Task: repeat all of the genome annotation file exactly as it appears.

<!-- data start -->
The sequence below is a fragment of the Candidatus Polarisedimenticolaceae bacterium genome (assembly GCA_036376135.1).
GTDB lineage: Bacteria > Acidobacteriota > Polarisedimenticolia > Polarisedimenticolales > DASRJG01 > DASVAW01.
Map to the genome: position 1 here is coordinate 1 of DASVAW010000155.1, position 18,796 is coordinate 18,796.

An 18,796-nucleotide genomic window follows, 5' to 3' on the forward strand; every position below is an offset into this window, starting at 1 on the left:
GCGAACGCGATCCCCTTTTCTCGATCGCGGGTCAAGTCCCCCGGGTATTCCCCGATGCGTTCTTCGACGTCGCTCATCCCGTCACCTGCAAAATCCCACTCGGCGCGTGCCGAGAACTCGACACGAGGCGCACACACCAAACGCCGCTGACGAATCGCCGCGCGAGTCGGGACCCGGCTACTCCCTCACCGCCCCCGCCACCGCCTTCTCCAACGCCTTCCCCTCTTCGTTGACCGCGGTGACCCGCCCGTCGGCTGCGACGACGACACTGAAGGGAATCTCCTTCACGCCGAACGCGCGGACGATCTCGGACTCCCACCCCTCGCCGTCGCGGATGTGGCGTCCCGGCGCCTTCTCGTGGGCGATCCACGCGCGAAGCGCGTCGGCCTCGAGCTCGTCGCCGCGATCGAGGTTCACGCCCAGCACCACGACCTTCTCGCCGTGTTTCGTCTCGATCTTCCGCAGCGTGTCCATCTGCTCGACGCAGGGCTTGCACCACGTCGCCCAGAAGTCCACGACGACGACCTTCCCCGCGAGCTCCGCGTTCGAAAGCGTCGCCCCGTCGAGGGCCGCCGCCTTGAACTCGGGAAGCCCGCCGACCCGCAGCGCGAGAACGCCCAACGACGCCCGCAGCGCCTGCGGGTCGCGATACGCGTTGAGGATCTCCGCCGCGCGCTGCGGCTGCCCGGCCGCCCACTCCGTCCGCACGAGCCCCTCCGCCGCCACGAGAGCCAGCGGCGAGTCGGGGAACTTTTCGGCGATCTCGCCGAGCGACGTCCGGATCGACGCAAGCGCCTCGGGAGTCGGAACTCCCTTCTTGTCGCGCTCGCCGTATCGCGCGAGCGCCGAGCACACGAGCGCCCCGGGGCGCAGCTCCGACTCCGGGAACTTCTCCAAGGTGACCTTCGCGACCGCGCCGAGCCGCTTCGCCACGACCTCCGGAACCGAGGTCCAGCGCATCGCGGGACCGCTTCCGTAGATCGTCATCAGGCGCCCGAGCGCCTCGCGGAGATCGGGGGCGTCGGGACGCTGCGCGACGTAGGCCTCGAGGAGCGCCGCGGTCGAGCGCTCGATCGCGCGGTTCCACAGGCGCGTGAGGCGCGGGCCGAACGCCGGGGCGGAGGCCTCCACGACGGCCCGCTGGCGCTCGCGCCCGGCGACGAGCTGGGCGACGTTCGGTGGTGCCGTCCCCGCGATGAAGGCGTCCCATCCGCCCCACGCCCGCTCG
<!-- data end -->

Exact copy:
The sequence below is a fragment of the Candidatus Polarisedimenticolaceae bacterium genome (assembly GCA_036376135.1).
GTDB lineage: Bacteria > Acidobacteriota > Polarisedimenticolia > Polarisedimenticolales > DASRJG01 > DASVAW01.
Map to the genome: position 1 here is coordinate 1 of DASVAW010000155.1, position 18,796 is coordinate 18,796.

An 18,796-nucleotide genomic window follows, 5' to 3' on the forward strand; every position below is an offset into this window, starting at 1 on the left:
GCGAACGCGATCCCCTTTTCTCGATCGCGGGTCAAGTCCCCCGGGTATTCCCCGATGCGTTCTTCGACGTCGCTCATCCCGTCACCTGCAAAATCCCACTCGGCGCGTGCCGAGAACTCGACACGAGGCGCACACACCAAACGCCGCTGACGAATCGCCGCGCGAGTCGGGACCCGGCTACTCCCTCACCGCCCCCGCCACCGCCTTCTCCAACGCCTTCCCCTCTTCGTTGACCGCGGTGACCCGCCCGTCGGCTGCGACGACGACACTGAAGGGAATCTCCTTCACGCCGAACGCGCGGACGATCTCGGACTCCCACCCCTCGCCGTCGCGGATGTGGCGTCCCGGCGCCTTCTCGTGGGCGATCCACGCGCGAAGCGCGTCGGCCTCGAGCTCGTCGCCGCGATCGAGGTTCACGCCCAGCACCACGACCTTCTCGCCGTGTTTCGTCTCGATCTTCCGCAGCGTGTCCATCTGCTCGACGCAGGGCTTGCACCACGTCGCCCAGAAGTCCACGACGACGACCTTCCCCGCGAGCTCCGCGTTCGAAAGCGTCGCCCCGTCGAGGGCCGCCGCCTTGAACTCGGGAAGCCCGCCGACCCGCAGCGCGAGAACGCCCAACGACGCCCGCAGCGCCTGCGGGTCGCGATACGCGTTGAGGATCTCCGCCGCGCGCTGCGGCTGCCCGGCCGCCCACTCCGTCCGCACGAGCCCCTCCGCCGCCACGAGAGCCAGCGGCGAGTCGGGGAACTTTTCGGCGATCTCGCCGAGCGACGTCCGGATCGACGCAAGCGCCTCGGGAGTCGGAACTCCCTTCTTGTCGCGCTCGCCGTATCGCGCGAGCGCCGAGCACACGAGCGCCCCGGGGCGCAGCTCCGACTCCGGGAACTTCTCCAAGGTGACCTTCGCGACCGCGCCGAGCCGCTTCGCCACGACCTCCGGAACCGAGGTCCAGCGCATCGCGGGACCGCTTCCGTAGATCGTCATCAGGCGCCCGAGCGCCTCGCGGAGATCGGGGGCGTCGGGACGCTGCGCGACGTAGGCCTCGAGGAGCGCCGCGGTCGAGCGCTCGATCGCGCGGTTCCACAGGCGCGTGAGGCGCGGGCCGAACGCCGGGGCGGAGGCCTCCACGACGGCCCGCTGGCGCTCGCGCCCGGCGACGAGCTGGGCGACGTTCGGTGGTGCCGTCCCCGCGATGAAGGCGTCCCATCCGCCCCACGCCCGCTCG